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Accessible Spotlight: Rikki Poynter

24 Mar 2017

Rikki Poynter is a 25 year old deaf YouTube vlogger fighting for better Closed Captioning on YouTube. She started on Youtube over two years ago doing Q & A videos, makeup tutorials and vlog style videos on topics of her choice. Rikki now has over 200 videos on her channel and 47,520 subscribers. She uses the platform and her following to make a difference in the deaf community.

YouTube Close Captioning

Hello, my name is Rikki Poynter and welcome to my channel.

On my channel, you will see videos about these topics:

  • Closed captioning awareness
  • Deaf awareness
  • Me learning ASL

But being deaf isn’t all that I am. I also like to talk about my favorite things:

  • Pokemon!
  • Sailor Moon!
  • Coffee!
  • YouTube!

I upload videos every Monday and Thursday. So make sure you subscribe and look out for those. And I will see you later. Bye!

As it stands there are two ways to add captions to videos on YouTube and both methods can only be done by the video owner directly through the Video Manager tab. The first option is to use YouTube’s automatic captioning, which is where they generate the captioning for you – this option, although it is easy, is not effective. Unless the audio is extremely clear with no background noise or miss pronunciation, the captions will need to be manually edited to ensure they are correct. The second option is to manually add captioning yourself with a transcript of the video that has to be uploaded and set the correct timing in order to match the video. The most accurate and effective method for this is to transcribe the video yourself.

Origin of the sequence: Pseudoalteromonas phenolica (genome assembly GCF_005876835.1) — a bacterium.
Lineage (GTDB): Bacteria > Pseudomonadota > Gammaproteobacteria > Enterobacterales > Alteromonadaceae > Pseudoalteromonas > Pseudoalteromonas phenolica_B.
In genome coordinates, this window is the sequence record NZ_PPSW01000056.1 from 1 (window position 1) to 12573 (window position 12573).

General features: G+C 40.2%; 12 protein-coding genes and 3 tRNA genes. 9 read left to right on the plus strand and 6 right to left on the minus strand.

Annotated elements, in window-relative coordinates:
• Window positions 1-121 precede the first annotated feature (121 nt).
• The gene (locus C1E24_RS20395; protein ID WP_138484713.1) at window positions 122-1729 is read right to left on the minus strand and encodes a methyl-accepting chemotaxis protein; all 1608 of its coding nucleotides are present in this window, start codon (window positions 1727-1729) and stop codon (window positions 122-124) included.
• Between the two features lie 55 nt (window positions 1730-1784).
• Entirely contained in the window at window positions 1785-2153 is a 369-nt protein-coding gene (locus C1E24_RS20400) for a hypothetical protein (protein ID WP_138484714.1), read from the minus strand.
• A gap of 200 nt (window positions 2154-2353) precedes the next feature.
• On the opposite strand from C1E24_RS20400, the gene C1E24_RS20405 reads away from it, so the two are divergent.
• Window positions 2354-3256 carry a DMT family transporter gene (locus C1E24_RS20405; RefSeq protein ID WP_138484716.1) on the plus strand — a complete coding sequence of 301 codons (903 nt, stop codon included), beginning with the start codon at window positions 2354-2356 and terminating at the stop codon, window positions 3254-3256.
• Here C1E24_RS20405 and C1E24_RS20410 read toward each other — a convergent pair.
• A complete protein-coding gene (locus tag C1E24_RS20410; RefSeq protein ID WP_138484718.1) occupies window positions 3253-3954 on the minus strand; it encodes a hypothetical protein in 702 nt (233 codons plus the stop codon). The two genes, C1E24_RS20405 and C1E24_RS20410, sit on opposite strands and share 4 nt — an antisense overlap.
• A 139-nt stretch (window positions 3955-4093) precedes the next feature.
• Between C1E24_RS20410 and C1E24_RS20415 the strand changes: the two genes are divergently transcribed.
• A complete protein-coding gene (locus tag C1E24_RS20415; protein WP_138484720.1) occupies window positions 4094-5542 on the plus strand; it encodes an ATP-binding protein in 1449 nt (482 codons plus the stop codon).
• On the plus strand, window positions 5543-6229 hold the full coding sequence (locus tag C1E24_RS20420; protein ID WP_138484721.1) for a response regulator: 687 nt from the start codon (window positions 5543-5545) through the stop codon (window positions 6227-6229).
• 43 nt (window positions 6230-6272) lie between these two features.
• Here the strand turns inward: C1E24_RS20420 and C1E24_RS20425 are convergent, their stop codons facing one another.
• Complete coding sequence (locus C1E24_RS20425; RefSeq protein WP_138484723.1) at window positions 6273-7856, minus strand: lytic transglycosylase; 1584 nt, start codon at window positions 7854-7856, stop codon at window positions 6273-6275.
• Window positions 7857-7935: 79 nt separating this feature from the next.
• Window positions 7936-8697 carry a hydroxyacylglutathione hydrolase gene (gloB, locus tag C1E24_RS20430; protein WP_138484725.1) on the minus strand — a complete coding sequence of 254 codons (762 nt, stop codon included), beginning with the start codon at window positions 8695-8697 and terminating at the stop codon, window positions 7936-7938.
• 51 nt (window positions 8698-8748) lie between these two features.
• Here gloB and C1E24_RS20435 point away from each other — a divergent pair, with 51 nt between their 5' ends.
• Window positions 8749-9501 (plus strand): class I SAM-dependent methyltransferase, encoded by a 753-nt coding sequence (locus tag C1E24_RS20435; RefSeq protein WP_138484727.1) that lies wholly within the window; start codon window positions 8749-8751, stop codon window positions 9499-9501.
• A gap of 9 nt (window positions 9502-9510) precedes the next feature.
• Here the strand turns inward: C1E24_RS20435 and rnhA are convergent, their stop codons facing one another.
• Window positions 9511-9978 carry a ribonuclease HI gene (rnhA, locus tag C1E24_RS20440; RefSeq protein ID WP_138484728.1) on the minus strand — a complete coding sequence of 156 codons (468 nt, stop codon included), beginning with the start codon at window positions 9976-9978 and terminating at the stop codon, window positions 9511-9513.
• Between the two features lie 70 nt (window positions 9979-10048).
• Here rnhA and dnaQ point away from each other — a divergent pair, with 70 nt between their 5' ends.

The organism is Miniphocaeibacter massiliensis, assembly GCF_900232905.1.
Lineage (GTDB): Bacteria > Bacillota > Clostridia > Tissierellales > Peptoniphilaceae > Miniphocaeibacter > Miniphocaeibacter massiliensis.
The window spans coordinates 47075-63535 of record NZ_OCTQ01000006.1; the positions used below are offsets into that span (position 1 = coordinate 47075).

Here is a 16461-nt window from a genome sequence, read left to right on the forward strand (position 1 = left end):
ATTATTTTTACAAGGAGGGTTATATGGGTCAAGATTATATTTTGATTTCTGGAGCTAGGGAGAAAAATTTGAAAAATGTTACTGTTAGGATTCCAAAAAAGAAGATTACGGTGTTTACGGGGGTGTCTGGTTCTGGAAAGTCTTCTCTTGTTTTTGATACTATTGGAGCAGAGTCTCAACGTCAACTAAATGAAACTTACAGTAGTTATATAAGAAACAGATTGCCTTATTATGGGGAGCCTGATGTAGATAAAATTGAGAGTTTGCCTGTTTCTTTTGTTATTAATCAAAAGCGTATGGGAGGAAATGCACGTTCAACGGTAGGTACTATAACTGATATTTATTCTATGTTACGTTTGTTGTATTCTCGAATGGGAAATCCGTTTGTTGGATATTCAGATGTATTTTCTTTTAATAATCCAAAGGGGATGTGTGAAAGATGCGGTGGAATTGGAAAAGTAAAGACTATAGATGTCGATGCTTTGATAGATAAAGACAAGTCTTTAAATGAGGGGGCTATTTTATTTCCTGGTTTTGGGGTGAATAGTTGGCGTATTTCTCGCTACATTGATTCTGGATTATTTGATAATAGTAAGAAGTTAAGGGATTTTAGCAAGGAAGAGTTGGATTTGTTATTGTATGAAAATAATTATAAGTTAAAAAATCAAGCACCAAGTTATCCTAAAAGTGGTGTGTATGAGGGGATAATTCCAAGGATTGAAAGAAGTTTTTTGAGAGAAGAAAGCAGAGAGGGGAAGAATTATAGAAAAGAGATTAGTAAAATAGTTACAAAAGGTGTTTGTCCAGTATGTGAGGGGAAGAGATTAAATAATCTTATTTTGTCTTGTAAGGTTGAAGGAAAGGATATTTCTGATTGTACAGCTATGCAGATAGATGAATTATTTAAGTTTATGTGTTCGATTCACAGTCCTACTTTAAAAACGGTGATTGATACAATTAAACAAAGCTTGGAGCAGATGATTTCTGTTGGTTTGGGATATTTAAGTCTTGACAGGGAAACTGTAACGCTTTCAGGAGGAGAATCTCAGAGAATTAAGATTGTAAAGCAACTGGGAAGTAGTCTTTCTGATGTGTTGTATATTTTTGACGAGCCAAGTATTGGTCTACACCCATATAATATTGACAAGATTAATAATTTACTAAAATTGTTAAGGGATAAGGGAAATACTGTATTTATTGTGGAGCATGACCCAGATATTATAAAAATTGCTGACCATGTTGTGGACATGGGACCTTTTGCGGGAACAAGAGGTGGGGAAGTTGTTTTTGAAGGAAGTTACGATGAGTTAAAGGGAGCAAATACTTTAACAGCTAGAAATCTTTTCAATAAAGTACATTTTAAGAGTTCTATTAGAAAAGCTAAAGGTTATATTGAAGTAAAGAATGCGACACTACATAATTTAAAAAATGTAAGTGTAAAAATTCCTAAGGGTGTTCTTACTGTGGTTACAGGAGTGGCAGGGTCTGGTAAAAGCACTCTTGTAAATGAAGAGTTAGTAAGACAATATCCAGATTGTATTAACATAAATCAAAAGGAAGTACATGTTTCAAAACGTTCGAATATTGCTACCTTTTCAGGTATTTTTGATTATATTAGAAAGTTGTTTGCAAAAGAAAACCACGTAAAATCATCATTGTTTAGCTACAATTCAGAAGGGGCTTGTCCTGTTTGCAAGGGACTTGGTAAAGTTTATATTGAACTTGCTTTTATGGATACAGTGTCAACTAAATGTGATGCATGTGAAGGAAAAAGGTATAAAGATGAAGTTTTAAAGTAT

For a full tutorial on adding YouTube captions visit: http://bit.ly/2nnLzcj 

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The difficulty and inconvenience of adding closed captioning to YouTube videos is why Rikki decided to become an advocate for closed captioning. For the deaf and hard of hearing community videos without closed captioning are nearly impossible to enjoy. Being that the deaf community is already left out, often because people do not know how to communicate with them, Rikki wants YouTube to be a place of inclusion. Her goal is to make YouTube 100% accessible for Deaf people so they won’t have to rely on Automated Captioning anymore. This is a huge goal that Rikki cannot reach alone.

Today Rikki spends her time attending events and public speaking opportunities to teach people about the importance of Closed Captioning. When she is not out in the community working towards change she is at home emailing content creators on YouTube asking them to add Closed Captioning to their videos and explaining why it is important for them to do so.

Here at Accessible Web we believe web accessibility is for the benefit of everyone and Rikki’s cause is no exception. Adding closed captioning to your videos allows your content to reach an entirely new audience that may not have been able to enjoy or even watch your videos previously. If you use YouTube we hope you’ll take Rikki’s message to heart and add Closed Captioning to your videos!

To learn more about Rikki and the work she does visit:

Rikkipoynter.com & Deafpoynters.com